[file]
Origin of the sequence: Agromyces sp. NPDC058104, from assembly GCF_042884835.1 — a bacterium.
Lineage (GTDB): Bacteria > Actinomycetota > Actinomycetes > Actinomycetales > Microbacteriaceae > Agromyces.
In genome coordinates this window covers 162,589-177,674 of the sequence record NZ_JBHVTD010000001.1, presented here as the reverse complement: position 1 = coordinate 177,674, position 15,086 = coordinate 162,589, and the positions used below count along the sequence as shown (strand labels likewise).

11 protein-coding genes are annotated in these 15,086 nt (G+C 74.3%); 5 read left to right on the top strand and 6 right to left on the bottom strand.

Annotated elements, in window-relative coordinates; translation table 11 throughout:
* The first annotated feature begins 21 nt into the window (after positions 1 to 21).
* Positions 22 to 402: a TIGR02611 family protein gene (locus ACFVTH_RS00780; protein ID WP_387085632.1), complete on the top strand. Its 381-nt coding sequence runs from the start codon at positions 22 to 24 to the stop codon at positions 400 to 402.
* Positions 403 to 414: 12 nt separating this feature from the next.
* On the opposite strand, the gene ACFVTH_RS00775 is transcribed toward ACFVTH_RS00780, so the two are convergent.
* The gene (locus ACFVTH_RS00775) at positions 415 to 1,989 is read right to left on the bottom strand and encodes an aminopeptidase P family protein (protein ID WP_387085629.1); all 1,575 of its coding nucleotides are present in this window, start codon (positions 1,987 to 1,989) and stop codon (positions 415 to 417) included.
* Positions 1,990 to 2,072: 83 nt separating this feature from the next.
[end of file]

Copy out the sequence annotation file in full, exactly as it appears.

Origin of the sequence: Agromyces sp. NPDC058104, from assembly GCF_042884835.1 — a bacterium.
Lineage (GTDB): Bacteria > Actinomycetota > Actinomycetes > Actinomycetales > Microbacteriaceae > Agromyces.
In genome coordinates this window covers 162,589-177,674 of the sequence record NZ_JBHVTD010000001.1, presented here as the reverse complement: position 1 = coordinate 177,674, position 15,086 = coordinate 162,589, and the positions used below count along the sequence as shown (strand labels likewise).

11 protein-coding genes are annotated in these 15,086 nt (G+C 74.3%); 5 read left to right on the top strand and 6 right to left on the bottom strand.

Annotated elements, in window-relative coordinates; translation table 11 throughout:
* The first annotated feature begins 21 nt into the window (after positions 1 to 21).
* Positions 22 to 402: a TIGR02611 family protein gene (locus ACFVTH_RS00780; protein ID WP_387085632.1), complete on the top strand. Its 381-nt coding sequence runs from the start codon at positions 22 to 24 to the stop codon at positions 400 to 402.
* Positions 403 to 414: 12 nt separating this feature from the next.
* On the opposite strand, the gene ACFVTH_RS00775 is transcribed toward ACFVTH_RS00780, so the two are convergent.
* The gene (locus ACFVTH_RS00775) at positions 415 to 1,989 is read right to left on the bottom strand and encodes an aminopeptidase P family protein (protein ID WP_387085629.1); all 1,575 of its coding nucleotides are present in this window, start codon (positions 1,987 to 1,989) and stop codon (positions 415 to 417) included.
* Positions 1,990 to 2,072: 83 nt separating this feature from the next.